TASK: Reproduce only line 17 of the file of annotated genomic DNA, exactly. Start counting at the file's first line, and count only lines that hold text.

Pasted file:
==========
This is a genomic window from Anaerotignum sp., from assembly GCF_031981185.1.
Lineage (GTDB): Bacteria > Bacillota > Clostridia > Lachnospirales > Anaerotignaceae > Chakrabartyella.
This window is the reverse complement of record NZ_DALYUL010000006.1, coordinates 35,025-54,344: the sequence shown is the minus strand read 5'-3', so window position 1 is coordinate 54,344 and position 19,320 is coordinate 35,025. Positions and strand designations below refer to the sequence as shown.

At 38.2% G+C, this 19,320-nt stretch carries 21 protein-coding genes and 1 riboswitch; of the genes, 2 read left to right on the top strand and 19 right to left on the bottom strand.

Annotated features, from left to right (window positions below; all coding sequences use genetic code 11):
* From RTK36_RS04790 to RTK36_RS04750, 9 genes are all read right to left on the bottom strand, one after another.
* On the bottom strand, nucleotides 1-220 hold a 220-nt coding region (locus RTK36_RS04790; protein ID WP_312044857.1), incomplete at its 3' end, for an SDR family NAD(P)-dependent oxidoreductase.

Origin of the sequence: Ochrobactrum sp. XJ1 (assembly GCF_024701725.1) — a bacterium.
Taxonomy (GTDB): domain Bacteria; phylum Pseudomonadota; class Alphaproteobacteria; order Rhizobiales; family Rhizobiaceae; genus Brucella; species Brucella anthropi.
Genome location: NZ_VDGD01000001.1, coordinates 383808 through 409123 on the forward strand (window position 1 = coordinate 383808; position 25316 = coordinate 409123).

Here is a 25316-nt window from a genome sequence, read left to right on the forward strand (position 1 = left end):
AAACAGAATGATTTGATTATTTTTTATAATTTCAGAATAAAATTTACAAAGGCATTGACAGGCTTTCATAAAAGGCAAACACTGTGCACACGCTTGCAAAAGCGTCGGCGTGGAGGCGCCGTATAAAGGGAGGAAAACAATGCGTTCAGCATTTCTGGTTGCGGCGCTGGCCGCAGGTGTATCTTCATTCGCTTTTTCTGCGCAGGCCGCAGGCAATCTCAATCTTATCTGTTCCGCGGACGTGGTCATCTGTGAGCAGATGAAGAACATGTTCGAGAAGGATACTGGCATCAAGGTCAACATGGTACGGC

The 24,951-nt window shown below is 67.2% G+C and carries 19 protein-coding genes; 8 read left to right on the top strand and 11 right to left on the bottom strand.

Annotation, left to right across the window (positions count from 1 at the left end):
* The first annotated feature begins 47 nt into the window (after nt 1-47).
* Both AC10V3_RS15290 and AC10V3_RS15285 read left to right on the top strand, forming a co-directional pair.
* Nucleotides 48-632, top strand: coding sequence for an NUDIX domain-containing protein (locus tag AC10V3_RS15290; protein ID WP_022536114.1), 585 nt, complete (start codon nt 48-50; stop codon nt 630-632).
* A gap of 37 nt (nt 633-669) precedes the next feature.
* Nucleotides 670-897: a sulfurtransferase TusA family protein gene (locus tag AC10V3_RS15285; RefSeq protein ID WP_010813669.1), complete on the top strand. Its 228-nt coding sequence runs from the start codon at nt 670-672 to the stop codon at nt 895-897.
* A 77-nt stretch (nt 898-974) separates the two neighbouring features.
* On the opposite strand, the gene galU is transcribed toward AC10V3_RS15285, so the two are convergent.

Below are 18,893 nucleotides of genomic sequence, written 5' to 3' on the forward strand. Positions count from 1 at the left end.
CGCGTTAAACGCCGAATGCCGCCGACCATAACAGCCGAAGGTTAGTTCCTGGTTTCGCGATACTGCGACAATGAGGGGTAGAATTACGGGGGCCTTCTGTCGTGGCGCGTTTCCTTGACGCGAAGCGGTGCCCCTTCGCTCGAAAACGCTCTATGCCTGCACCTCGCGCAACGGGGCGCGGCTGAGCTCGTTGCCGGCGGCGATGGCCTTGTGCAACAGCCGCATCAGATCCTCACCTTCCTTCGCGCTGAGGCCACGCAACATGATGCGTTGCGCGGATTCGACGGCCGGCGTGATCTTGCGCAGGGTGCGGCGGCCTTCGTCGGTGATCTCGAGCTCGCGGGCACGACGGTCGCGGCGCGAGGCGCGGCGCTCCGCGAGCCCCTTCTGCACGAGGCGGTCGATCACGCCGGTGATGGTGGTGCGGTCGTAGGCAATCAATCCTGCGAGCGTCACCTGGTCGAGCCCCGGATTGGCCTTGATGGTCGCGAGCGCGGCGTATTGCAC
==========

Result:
* Nucleotides 48-632, top strand: coding sequence for an NUDIX domain-containing protein (locus tag AC10V3_RS15290; protein ID WP_022536114.1), 585 nt, complete (start codon nt 48-50; stop codon nt 630-632).